Paradox of the Satanic Temple

No doubt you’ve heard about the Satanic Temple, the group who petitioned to put a Baphomet statue up at the Oklahoma legislature, and recently made headlines for attempting to hold a Black Mass at Harvard.

While there are many things that can be said about the group’s efforts (not the least of which is how organized they are!), one aspect particularly strikes me about the Satanic Temple’s foray into the public sphere. It reveals a paradox: the simultaneous act of transgression to attain public acceptance.

Transgression and acceptance are two opposite phenomena. Much has been written about the transgressive nature of modern Satanism in much better ways than I can speak to it. For example, Jesper Aa. Petersen observes that transgression “affirms a new order (or even the permanent lack of order) by interrogating the limit…cherished ideals are questioned and unspoken rules willfully ignored” (174).

In other words, transgression is used as a tool of differentiation, one which set the transgressor apart from normative society. It is provocative, both to the society whose values are transgressed, but also to the Satanist, who believes that through such acts they can transcend and harness the power behind these powerful discourses (Petersen, 175).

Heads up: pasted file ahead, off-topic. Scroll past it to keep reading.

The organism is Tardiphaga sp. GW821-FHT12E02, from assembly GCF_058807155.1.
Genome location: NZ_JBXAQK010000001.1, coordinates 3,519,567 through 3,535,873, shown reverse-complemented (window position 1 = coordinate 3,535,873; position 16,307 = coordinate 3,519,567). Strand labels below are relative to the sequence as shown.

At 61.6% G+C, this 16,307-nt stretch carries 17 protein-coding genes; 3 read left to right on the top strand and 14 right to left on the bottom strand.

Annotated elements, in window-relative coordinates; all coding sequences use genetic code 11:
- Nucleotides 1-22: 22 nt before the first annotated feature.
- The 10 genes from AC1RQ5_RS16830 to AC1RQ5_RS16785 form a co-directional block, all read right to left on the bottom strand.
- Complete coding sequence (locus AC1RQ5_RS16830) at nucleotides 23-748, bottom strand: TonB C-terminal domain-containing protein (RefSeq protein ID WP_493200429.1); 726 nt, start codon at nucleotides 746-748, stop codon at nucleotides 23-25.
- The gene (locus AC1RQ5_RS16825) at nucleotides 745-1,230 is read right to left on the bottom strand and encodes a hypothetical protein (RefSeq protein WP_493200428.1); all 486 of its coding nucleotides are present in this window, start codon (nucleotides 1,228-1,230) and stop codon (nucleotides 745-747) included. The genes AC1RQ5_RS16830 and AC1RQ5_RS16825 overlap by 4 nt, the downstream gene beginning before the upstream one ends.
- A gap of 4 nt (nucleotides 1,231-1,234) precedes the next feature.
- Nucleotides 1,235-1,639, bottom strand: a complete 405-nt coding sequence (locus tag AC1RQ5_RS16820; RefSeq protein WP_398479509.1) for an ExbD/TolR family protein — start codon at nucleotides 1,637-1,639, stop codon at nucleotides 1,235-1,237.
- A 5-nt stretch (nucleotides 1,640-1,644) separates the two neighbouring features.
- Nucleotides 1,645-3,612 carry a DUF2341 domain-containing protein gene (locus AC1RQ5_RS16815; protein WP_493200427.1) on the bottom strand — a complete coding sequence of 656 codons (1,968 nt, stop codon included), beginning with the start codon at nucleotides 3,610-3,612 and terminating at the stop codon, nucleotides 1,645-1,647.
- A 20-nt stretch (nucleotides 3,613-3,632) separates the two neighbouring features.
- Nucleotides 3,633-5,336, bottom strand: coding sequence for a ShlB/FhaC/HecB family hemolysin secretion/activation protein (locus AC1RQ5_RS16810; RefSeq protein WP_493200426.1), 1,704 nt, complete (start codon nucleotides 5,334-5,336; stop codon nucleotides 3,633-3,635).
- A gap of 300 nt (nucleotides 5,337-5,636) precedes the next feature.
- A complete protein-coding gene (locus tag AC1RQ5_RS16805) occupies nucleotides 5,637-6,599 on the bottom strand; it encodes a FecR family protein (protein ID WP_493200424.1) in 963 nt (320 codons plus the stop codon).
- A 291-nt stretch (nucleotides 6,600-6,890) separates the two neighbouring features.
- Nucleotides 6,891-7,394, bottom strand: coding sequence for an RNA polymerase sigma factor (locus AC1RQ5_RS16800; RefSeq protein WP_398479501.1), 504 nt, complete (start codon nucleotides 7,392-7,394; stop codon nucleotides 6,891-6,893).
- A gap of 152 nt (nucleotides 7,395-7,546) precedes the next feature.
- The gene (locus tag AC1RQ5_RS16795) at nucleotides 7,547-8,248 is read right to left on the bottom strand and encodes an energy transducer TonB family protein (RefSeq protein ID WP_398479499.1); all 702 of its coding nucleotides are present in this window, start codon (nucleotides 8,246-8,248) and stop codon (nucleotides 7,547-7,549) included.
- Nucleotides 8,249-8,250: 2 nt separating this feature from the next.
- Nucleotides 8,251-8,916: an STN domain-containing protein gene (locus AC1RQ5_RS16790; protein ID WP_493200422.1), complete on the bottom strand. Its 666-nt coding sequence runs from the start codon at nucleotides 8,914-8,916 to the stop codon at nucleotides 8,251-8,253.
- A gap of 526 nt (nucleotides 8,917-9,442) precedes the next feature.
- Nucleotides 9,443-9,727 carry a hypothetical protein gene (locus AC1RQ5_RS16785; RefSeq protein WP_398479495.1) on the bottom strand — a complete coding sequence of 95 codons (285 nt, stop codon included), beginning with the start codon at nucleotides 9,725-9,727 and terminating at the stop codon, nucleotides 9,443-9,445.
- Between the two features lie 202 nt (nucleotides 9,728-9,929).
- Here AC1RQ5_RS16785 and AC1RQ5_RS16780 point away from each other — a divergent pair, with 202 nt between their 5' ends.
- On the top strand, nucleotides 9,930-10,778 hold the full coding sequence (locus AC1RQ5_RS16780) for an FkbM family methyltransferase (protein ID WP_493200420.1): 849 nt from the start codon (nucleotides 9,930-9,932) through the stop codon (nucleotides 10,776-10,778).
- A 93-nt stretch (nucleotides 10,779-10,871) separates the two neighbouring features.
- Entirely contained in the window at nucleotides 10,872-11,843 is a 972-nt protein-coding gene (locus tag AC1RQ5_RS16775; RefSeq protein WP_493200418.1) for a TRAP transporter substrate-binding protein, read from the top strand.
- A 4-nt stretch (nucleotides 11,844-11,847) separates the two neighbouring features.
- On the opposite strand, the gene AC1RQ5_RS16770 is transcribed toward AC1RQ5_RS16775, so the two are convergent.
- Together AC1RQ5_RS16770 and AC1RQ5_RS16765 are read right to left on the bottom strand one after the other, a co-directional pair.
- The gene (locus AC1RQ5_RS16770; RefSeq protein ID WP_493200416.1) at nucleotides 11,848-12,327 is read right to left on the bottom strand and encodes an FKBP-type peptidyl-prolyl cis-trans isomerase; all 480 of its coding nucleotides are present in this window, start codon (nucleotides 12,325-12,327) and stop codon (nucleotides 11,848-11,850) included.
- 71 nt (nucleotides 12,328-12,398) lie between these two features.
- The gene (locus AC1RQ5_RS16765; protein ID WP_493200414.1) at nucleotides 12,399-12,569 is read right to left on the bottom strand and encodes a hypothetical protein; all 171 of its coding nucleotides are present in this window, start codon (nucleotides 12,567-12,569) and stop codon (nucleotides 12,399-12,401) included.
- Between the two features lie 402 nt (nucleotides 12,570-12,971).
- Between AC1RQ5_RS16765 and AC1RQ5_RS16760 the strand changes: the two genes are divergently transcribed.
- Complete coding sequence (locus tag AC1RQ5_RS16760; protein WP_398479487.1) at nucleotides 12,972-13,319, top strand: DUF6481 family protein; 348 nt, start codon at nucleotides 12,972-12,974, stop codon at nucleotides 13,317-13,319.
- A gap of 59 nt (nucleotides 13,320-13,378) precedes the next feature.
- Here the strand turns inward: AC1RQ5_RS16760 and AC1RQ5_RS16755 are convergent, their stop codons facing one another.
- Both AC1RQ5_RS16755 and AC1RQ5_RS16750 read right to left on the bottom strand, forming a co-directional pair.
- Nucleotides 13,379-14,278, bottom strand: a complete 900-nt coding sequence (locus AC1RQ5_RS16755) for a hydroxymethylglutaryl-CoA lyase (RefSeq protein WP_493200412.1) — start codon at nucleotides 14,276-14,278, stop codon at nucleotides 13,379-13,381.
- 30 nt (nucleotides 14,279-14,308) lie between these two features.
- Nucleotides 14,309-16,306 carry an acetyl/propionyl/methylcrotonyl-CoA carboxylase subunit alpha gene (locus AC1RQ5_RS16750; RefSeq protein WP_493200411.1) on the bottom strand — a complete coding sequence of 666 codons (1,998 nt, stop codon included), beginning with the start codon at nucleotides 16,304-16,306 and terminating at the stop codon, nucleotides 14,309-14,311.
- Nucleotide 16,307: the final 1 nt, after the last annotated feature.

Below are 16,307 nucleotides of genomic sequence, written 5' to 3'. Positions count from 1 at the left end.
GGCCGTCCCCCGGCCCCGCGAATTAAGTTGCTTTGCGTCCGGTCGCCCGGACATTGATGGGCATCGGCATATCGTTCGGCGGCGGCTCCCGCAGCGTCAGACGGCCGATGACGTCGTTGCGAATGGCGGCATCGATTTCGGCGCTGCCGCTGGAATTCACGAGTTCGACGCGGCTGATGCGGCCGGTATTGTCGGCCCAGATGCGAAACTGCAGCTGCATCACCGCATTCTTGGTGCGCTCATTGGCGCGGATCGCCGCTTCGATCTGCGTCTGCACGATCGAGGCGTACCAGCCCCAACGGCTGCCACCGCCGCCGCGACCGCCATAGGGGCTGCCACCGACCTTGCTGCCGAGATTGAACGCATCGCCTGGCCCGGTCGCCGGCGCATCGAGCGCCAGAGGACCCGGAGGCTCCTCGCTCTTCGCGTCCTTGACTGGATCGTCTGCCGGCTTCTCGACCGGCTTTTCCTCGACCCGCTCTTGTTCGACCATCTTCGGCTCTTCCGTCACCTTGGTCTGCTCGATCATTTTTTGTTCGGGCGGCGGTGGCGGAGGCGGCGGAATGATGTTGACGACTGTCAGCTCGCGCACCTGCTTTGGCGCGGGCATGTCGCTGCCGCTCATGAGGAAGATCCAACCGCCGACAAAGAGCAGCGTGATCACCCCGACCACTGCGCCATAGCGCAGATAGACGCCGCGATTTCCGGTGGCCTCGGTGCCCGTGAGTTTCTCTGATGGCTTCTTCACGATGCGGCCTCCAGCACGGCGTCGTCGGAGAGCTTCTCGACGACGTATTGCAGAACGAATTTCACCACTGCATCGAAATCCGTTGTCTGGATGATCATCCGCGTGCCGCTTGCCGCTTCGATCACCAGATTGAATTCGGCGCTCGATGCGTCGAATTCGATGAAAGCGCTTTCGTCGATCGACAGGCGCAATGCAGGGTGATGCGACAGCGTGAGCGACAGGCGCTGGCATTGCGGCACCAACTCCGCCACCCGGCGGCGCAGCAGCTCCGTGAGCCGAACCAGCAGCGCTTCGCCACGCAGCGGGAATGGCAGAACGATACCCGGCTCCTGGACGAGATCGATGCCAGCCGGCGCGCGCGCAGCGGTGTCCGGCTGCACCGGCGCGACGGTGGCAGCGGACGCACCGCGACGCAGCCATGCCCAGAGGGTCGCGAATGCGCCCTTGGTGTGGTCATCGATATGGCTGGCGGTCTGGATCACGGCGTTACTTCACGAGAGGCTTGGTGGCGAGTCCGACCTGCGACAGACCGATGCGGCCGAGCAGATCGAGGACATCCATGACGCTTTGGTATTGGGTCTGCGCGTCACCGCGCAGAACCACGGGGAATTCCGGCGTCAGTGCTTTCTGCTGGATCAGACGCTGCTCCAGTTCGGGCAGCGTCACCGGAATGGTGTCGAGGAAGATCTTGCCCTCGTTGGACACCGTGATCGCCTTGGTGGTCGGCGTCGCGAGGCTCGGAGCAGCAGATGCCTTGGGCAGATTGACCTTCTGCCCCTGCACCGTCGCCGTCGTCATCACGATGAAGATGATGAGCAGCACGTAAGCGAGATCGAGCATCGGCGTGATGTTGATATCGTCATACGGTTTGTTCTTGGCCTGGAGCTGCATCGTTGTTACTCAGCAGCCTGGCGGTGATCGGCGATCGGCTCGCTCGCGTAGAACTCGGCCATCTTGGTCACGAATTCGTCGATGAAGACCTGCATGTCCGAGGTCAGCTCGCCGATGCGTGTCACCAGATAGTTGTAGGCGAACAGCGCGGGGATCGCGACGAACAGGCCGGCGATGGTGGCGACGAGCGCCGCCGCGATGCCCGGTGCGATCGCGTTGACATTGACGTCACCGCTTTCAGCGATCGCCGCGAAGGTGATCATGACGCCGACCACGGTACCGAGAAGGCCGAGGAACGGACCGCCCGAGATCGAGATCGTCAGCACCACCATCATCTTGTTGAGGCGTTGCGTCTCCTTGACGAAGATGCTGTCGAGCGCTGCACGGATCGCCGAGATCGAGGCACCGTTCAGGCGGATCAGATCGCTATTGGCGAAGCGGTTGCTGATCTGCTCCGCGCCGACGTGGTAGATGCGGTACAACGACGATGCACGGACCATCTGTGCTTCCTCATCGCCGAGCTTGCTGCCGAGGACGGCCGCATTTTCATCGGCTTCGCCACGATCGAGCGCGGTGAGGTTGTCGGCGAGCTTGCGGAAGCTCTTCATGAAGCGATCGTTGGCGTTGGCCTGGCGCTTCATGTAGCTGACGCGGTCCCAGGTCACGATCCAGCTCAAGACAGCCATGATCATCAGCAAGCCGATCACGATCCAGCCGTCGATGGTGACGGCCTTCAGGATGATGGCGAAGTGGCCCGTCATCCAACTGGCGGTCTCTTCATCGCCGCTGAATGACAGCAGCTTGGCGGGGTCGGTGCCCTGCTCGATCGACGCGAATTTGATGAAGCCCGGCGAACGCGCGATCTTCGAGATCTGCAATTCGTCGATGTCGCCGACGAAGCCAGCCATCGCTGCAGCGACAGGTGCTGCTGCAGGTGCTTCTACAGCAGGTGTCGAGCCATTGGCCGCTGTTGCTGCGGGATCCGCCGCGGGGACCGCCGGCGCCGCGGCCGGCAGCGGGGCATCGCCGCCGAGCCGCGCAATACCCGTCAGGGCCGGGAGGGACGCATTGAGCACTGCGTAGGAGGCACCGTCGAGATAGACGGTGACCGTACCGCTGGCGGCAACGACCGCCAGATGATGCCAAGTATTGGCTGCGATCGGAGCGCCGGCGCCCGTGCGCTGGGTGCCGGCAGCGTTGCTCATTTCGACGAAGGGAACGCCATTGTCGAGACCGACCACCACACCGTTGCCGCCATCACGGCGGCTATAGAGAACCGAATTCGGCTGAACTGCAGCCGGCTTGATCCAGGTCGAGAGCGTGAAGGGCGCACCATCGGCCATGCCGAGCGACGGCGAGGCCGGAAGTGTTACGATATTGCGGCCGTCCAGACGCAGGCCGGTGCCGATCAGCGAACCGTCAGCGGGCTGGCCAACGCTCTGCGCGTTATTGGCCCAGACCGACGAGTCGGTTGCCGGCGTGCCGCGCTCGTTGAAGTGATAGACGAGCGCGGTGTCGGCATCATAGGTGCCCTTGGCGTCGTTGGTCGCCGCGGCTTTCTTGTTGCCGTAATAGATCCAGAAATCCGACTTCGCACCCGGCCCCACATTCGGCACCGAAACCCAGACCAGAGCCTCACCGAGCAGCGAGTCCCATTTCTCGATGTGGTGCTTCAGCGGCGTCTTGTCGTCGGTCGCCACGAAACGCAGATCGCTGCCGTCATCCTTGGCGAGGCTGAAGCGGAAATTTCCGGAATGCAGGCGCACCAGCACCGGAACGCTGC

The Satanic Temple, by so publicly coming forward, is provoking society. Not only are they stimulating discussion about religious freedom and the place of religion in the public sphere, but they are doing so in ways which shock the sensibilities of many. One need only look to the reactions, not just in online comments (which have been virulent), but also editorial dispatches from more level-headed sources. Chris Stedman, writing for Religion News Service, called the Black Mass a direct attack on Catholicism and went on to question the sincerity of the Satanists. I don’t need to emphasize what sort of dangerous territory we are on when we try to assess the sincerity of another’s beliefs! But when smart, educated people resort to moral outrage and mocking (like Drew Faust, Harvard’s President, who called the Black Mass “abhorrent”), you know you’re really pushing the limits!

The fact that much of the discussion about the Satanic Temple is now on the agenda of the general public speaks to the assimilation (or attempts of assimilation) of non-dominant religions within contemporary society (which is, in America at least, mostly Christian). The Satanic Temple, ironically through transgression, is actually pressing their right to be at the table—a decidedly participatory and non-transgressive act! They are not rejecting the government or public institutions, but embracing (or one could argue, exploiting) them.

The shock value of Satanic transgression, ironically—and ideally—will lead to greater discussion about the place of religion in the public sphere. Will it lead to acceptance for marginalized groups? I’m not sure. But it illustrates quite clearly that the laws are for all.

Jesper Aa. Petersen. “The Carnival of Dr. LaVey: Articulations of Transgression in Modern Satanism” in The Devil’s Party: Satanism in Modernity. Oxford University Press. 2013.

Photo by Diego Martínez.